Morgantown firefighters plea for action as new personnel rules loom

MORGANTOWN, W.Va. – New personnel rules for Morgantown city employees take effect in July and some first responders are sounding alarms.

International Association of Firefighters Local 313 President Mitchell Beall told city council members when he started about 10 years ago it was one of the best fire service jobs in the state but that’s not the case now.

“Our benefit package was top notch. Now, our benefit package is almost eliminated, our pay is mediocre at best and we don’t lead anywhere across the state of West Virginia anymore,” Beall said.

Beall said firefighters are bracing for life changes that will come when new personnel rules kick in.

One firefighter with a spouse in the West Virginia National Guard was accustomed to using a combination of paid time off, sick leave and vacation time to watch their children while she is away training- that will no longer be allowed. According to the firefighter, he would be on unpaid status in order to take time off to watch his young children.

“They took away over half of our time off, all our sick time is gone and now when I take a day off I get penalized for that financially,” Beall said. “I really hope you take a look at the city personnel rules.”

Morgantown recently paid GovHR to complete a wage and compensation study to lay the groundwork for the personnel policy changes. According to the executive summary from City Manager Kim Haws, salaries for some employees increased by about $120,000 in the new budget as a result of the study.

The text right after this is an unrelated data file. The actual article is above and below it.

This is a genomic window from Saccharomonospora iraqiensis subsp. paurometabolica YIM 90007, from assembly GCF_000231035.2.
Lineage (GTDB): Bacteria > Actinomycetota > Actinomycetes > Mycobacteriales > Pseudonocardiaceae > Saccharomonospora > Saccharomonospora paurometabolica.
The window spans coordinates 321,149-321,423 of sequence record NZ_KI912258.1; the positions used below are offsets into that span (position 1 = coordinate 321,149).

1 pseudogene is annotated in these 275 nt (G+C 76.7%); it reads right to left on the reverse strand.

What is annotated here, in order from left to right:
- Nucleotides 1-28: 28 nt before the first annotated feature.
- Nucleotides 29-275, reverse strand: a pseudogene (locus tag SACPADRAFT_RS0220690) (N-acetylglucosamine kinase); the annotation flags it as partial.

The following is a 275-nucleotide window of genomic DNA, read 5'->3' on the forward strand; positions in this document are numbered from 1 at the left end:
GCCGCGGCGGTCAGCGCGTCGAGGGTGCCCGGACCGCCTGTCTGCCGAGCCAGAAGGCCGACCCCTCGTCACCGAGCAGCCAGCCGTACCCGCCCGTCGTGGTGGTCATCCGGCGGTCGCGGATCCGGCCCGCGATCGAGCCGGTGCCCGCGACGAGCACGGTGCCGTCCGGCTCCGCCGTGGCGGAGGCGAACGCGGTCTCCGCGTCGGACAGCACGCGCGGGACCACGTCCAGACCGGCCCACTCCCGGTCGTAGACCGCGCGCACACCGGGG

However, members of the police and fire departments have said the net effect of the study doesn’t make the city more competitive. Beall said the pay reductions will result in good officers and firefighters leaving the city in the interest of their futures and families.

“South Charleston did the same study and told the consulting firm they have to be in the top 10 percent in the state be competitive,” Beall said. “We go to our consultant and say we just want to be average.”

Firefighters did not receive a cost of living increase last year but were granted the customary pay bump this year. Due to the elimination of hazard, shift differential and longevity pay, Beall believes the cost-of-living increase could be offset by thousands of dollars in lost wages.

“I can understand we can’t stay up with inflation- 15 percent this year and 10 percent last year,” Beall said. “So, you give me a cost-of-living adjustment of three percent, I’m sorry but, even if you didn’t give me that I’m still losing money from last year.”

Beall told councilors the Morgantown Fire Department is down five firefighters; independent reports have said the Morgantown Police Department is down about 20 officers. The changes in pay and benefits are making it much harder to bring trained first responders, or recruits to Morgantown, Beall said.

“Nobody is coming here in droves to apply for jobs anymore and we do want to be the premiere city to work for,” Beall said. “I love working for the city of Morgantown, I love living in Morgantown and it’s just very sad where we have gone.”





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